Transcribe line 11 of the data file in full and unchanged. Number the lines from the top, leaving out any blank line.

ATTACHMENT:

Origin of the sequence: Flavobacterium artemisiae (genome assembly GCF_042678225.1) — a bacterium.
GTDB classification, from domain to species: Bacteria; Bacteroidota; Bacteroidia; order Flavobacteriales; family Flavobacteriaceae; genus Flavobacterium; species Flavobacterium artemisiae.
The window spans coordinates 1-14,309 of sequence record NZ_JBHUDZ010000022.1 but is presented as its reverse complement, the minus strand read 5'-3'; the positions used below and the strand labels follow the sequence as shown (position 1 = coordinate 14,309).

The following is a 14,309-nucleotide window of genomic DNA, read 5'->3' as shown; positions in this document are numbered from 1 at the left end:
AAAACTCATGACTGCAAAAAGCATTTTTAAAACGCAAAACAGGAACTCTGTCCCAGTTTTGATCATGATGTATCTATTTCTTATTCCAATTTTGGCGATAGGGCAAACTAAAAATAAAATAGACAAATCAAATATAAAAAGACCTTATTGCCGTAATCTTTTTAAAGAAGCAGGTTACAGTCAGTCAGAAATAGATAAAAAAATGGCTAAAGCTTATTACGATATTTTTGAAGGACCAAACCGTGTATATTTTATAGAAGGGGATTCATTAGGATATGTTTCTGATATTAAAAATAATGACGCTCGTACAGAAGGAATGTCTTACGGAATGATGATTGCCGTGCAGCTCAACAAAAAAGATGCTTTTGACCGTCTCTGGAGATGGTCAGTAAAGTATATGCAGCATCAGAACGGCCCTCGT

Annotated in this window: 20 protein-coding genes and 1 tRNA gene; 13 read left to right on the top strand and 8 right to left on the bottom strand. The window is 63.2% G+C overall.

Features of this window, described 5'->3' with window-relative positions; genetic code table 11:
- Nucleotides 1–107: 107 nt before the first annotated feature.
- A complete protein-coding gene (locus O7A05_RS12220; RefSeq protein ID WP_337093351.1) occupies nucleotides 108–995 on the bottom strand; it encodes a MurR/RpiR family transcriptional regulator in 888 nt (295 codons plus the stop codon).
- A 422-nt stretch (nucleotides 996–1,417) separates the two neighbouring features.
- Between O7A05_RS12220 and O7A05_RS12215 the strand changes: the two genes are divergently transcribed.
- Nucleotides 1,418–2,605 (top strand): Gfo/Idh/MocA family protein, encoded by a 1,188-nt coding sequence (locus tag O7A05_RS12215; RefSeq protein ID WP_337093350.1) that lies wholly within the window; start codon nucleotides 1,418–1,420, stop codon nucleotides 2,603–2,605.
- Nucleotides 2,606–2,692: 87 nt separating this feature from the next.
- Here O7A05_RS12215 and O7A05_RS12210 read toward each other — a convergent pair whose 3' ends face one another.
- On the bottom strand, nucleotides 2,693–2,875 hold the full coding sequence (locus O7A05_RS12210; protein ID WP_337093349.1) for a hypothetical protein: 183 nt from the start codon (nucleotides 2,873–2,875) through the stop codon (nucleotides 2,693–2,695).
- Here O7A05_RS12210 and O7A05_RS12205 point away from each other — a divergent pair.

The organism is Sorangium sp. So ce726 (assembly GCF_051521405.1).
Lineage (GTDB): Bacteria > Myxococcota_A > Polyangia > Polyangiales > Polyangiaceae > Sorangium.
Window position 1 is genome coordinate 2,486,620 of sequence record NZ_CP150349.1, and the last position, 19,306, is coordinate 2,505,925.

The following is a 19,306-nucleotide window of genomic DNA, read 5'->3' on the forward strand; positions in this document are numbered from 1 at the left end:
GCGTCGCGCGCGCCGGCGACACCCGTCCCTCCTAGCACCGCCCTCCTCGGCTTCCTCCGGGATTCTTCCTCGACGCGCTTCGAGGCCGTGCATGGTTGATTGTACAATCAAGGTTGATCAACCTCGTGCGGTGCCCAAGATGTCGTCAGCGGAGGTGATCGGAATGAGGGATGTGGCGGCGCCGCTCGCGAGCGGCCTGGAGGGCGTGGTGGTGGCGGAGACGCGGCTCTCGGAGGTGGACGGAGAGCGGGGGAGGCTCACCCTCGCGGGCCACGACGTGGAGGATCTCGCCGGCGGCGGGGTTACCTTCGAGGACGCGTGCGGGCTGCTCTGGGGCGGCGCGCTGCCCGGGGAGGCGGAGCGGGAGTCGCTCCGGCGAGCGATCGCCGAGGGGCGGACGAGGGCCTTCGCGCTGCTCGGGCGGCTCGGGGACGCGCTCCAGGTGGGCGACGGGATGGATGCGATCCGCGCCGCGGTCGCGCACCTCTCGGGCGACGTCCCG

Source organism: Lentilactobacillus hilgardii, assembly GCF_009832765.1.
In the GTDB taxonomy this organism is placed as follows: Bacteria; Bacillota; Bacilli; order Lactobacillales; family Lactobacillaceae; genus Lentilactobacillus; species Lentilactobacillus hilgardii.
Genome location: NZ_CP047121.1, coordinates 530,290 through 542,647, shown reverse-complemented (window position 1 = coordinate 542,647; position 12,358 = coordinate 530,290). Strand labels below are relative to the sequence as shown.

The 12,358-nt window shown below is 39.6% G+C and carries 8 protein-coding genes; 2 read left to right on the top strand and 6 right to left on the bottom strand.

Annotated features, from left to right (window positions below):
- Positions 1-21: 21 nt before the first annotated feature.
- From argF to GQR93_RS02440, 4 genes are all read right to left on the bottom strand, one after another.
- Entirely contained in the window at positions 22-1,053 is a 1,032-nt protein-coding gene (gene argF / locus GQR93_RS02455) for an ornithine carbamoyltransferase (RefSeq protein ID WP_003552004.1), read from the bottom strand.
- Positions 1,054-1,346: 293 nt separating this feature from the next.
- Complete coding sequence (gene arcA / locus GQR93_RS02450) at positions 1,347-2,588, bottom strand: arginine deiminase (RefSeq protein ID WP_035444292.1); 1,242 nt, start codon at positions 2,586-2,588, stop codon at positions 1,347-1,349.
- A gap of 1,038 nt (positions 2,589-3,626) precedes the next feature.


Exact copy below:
- Between O7A05_RS12220 and O7A05_RS12215 the strand changes: the two genes are divergently transcribed.